Microsoft has released a supplement for Office 2007 (October 2009). TheÂ following patch is *required* for the United States. /The patch will work with all Office 2007 languages/.
After this patch is installed, Word will no longer read the Custom XML elements contained within DOCX, DOCM, or XML files. These files will continue to open, but any Custom XML elements will be removed. The ability to handle custom XML markup is typically used in association with automated server based processing of Word documents. Custom XML is not typically used by most end users of Word.
Note that this patch is only for OEMs – the companies that put together new PCs. It doesn’t affect any customers, like you and me.
Several of you have asked what I think will happen next. Obviously, Microsoft’s attorneys are burning the midnight oil, trying to reverse the Federal Circuit Court of Appeals decision – but at this point their options are very limited: get the Fed Court of Appeals to re-hear the case seems very unlikely, and the Supreme Court looks to me like an even longer shot.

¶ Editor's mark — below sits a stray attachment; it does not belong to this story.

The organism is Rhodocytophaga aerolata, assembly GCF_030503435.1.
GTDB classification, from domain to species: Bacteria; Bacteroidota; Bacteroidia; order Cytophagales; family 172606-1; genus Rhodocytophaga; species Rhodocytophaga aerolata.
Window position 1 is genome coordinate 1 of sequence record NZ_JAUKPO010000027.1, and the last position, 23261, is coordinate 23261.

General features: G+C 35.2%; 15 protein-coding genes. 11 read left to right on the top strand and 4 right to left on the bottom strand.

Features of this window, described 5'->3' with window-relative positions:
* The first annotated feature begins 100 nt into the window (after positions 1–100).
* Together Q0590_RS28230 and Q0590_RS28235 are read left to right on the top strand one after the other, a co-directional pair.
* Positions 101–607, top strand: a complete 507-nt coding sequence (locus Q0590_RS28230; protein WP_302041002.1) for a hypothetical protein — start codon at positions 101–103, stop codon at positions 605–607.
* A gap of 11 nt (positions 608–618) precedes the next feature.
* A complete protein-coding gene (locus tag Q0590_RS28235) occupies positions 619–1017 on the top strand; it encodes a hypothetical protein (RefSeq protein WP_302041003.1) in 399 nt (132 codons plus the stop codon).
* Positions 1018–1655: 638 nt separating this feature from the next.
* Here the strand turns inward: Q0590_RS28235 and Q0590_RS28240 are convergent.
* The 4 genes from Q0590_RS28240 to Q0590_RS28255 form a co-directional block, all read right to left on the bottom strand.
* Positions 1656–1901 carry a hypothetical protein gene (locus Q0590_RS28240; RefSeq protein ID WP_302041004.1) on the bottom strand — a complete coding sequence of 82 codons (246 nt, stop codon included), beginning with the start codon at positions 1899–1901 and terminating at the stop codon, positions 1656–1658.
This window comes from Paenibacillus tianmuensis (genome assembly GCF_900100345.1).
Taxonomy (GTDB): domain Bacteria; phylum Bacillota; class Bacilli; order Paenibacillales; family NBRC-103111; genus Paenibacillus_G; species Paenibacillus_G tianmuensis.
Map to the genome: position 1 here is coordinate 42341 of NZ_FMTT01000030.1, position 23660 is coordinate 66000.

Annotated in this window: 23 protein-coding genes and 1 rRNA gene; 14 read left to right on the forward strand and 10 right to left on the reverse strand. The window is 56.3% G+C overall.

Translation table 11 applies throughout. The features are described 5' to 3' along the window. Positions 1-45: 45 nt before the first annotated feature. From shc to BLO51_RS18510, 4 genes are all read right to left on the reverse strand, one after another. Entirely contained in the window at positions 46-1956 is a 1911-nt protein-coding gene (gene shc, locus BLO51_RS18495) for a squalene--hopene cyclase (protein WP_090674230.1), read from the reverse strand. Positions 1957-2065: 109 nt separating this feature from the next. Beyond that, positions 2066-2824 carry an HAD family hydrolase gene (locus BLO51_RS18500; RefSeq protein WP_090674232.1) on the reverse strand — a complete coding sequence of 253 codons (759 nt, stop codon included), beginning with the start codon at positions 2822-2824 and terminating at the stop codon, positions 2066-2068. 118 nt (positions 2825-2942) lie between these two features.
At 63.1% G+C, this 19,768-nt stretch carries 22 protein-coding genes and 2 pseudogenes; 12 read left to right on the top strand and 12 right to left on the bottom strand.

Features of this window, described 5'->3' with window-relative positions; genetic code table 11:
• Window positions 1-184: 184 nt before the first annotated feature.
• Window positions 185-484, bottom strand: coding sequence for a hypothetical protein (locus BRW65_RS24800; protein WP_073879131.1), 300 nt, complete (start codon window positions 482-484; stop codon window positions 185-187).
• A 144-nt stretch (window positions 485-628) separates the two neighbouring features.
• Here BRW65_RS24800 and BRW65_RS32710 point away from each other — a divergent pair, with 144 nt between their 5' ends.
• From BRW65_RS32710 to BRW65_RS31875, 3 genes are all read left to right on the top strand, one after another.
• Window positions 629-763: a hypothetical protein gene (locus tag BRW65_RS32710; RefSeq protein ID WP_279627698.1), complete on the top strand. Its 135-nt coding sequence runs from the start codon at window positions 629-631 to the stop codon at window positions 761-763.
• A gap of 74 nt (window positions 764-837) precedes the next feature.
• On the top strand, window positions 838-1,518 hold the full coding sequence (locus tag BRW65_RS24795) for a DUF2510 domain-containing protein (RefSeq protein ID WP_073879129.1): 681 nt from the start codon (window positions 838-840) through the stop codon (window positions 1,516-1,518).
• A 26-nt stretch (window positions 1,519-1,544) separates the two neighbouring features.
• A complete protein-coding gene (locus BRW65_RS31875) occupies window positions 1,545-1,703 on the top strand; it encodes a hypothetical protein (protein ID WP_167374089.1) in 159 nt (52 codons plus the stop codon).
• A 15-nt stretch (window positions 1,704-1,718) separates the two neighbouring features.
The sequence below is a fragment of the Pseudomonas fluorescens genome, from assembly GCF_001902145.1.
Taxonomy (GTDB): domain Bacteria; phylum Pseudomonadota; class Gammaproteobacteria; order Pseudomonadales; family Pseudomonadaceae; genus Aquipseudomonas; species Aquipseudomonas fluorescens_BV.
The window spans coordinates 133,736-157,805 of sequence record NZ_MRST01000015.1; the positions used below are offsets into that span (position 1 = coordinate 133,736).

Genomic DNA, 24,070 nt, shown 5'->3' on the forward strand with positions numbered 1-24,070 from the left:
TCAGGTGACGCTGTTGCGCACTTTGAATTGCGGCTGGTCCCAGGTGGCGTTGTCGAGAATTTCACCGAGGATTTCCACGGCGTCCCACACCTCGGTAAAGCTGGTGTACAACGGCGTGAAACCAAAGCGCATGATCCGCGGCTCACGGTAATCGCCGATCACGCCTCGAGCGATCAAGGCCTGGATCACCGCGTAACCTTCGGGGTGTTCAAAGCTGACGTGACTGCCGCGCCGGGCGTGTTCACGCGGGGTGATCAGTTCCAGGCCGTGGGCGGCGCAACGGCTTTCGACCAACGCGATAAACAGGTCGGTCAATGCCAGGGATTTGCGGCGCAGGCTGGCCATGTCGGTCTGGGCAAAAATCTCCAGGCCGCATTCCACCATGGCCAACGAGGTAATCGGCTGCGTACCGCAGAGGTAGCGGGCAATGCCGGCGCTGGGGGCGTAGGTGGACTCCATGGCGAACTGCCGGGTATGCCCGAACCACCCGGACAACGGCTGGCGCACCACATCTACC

Will i4i go back and try to get damages for copies of Word and Office sold prior to January 11? Hell, if I was in their shoes, I would try. Apparently the Custom XML Schema technology in Word 2003 may infringe on the patent, as well. And if Word 2007′s a dirty patent-buster, Excel 2007 and PowerPoint 2007 must be in the same pigpen.
I think it’s highly unlikely that Microsoft will cut a deal with i4i – which they obviously should’ve done from the get-go. I also don’t think that the Redmondians will have a sudden change of heart, decide that they shouldn’t have violated the patent in the first place, apologize, and compensate i4i. Naw. Never happen. Too many Microsoft lawyers making too much money off this one.
Funny. Sometimes the American legal system actually works.